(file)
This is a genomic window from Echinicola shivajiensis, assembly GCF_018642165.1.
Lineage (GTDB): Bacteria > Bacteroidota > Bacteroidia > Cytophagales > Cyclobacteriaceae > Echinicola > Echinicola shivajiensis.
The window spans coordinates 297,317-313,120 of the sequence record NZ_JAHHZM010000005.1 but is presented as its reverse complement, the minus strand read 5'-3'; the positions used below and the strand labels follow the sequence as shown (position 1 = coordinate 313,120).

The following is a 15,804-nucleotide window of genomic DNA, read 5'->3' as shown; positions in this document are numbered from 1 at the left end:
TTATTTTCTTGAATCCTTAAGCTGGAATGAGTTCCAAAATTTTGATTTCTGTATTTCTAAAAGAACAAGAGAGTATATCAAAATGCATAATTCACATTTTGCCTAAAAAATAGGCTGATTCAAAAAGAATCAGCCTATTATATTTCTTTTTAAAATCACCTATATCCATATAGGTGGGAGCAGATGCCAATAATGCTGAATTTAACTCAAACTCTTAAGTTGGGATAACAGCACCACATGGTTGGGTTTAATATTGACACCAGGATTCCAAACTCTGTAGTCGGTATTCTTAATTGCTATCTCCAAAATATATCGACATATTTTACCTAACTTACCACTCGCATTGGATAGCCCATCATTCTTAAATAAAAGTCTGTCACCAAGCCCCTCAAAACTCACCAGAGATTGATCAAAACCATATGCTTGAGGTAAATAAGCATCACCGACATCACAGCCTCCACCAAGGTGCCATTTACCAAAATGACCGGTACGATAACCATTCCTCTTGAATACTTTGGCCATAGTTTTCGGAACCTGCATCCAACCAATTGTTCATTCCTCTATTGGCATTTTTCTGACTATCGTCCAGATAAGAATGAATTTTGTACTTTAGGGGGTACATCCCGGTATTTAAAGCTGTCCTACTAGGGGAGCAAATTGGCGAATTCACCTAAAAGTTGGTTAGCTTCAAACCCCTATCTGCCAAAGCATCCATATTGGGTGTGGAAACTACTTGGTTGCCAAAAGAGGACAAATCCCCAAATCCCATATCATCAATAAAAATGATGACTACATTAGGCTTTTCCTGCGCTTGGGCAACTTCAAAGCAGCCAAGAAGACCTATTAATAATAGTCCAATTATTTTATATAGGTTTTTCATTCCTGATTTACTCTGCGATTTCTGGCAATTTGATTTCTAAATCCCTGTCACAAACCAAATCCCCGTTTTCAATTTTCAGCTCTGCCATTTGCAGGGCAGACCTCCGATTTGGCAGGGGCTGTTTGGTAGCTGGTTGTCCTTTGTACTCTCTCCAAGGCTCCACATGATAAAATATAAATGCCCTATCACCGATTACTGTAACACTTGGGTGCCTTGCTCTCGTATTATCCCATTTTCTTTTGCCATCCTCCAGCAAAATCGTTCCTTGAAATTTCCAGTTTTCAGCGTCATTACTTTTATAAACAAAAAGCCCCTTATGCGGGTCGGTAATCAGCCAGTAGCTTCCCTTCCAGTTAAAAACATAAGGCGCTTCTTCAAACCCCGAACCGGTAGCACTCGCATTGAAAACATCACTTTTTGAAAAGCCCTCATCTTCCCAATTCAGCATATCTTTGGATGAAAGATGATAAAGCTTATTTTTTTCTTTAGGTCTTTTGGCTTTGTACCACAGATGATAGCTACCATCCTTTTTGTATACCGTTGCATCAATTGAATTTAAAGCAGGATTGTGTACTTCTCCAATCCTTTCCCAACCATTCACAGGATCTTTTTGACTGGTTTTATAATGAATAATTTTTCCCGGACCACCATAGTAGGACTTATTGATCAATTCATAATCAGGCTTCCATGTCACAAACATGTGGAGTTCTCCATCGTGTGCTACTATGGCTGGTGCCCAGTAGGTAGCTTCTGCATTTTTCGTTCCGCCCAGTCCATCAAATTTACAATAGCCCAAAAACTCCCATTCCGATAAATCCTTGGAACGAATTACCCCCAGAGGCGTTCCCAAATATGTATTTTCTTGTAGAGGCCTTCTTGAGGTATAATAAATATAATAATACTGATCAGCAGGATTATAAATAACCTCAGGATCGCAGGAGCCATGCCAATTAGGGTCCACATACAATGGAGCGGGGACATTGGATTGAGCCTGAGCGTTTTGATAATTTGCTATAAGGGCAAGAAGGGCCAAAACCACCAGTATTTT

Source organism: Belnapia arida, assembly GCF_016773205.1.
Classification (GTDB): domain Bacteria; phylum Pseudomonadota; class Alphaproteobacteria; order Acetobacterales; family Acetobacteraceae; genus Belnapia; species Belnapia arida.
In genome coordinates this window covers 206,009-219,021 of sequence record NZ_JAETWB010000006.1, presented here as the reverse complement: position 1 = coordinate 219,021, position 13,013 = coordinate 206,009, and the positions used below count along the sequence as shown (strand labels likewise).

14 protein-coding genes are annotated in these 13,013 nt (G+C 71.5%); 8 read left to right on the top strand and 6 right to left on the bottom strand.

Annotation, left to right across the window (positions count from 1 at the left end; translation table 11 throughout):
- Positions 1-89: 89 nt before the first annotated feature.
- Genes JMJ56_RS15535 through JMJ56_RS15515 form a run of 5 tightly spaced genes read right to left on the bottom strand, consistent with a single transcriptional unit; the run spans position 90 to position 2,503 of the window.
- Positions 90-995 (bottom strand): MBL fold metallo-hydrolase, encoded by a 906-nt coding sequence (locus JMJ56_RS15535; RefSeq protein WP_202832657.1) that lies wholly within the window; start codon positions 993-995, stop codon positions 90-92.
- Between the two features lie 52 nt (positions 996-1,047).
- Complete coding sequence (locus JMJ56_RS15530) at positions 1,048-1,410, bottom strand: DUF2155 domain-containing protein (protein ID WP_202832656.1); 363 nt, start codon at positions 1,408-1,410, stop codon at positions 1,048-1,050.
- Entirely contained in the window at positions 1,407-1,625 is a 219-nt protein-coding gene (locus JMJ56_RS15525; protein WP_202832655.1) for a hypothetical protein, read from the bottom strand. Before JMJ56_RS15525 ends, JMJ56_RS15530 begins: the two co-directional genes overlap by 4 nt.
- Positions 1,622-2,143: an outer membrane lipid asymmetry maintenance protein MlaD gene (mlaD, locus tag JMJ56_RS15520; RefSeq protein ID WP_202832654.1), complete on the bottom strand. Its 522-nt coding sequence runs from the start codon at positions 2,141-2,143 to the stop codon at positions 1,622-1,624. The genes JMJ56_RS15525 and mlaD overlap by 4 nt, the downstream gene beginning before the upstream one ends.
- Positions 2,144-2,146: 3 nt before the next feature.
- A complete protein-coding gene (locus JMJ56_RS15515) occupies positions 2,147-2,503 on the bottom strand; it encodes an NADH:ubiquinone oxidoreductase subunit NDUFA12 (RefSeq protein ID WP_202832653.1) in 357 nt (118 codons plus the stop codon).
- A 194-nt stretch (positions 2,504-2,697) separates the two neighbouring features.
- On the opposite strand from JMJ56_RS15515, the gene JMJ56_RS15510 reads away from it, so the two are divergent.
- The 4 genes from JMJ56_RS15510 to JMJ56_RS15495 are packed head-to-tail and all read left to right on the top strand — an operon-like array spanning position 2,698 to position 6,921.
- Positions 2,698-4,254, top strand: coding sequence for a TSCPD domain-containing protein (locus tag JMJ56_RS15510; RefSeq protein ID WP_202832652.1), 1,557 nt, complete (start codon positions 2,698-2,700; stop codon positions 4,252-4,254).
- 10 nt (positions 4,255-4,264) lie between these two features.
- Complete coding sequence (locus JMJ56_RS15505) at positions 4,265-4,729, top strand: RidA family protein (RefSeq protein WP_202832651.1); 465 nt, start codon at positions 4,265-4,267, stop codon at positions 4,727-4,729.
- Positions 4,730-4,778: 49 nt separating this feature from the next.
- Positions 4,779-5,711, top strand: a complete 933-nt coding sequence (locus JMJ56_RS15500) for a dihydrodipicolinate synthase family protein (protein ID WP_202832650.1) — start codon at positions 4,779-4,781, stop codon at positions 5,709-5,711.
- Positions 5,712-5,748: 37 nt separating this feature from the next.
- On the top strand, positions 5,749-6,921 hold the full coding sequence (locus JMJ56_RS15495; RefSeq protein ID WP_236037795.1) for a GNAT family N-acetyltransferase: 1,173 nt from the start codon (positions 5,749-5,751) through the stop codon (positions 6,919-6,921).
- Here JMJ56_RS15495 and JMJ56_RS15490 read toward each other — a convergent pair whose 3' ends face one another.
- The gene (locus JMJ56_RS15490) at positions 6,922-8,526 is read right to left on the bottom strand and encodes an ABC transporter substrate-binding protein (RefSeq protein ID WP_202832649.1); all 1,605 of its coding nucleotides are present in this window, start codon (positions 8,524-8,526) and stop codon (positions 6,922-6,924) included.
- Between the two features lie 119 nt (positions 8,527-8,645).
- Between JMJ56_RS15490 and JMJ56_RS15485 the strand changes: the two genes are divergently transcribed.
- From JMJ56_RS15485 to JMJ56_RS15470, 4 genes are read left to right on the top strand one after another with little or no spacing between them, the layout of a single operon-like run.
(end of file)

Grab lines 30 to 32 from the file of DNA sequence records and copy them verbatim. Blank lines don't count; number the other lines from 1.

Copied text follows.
- Here JMJ56_RS15495 and JMJ56_RS15490 read toward each other — a convergent pair whose 3' ends face one another.
- The gene (locus JMJ56_RS15490) at positions 6,922-8,526 is read right to left on the bottom strand and encodes an ABC transporter substrate-binding protein (RefSeq protein ID WP_202832649.1); all 1,605 of its coding nucleotides are present in this window, start codon (positions 8,524-8,526) and stop codon (positions 6,922-6,924) included.
- Between the two features lie 119 nt (positions 8,527-8,645).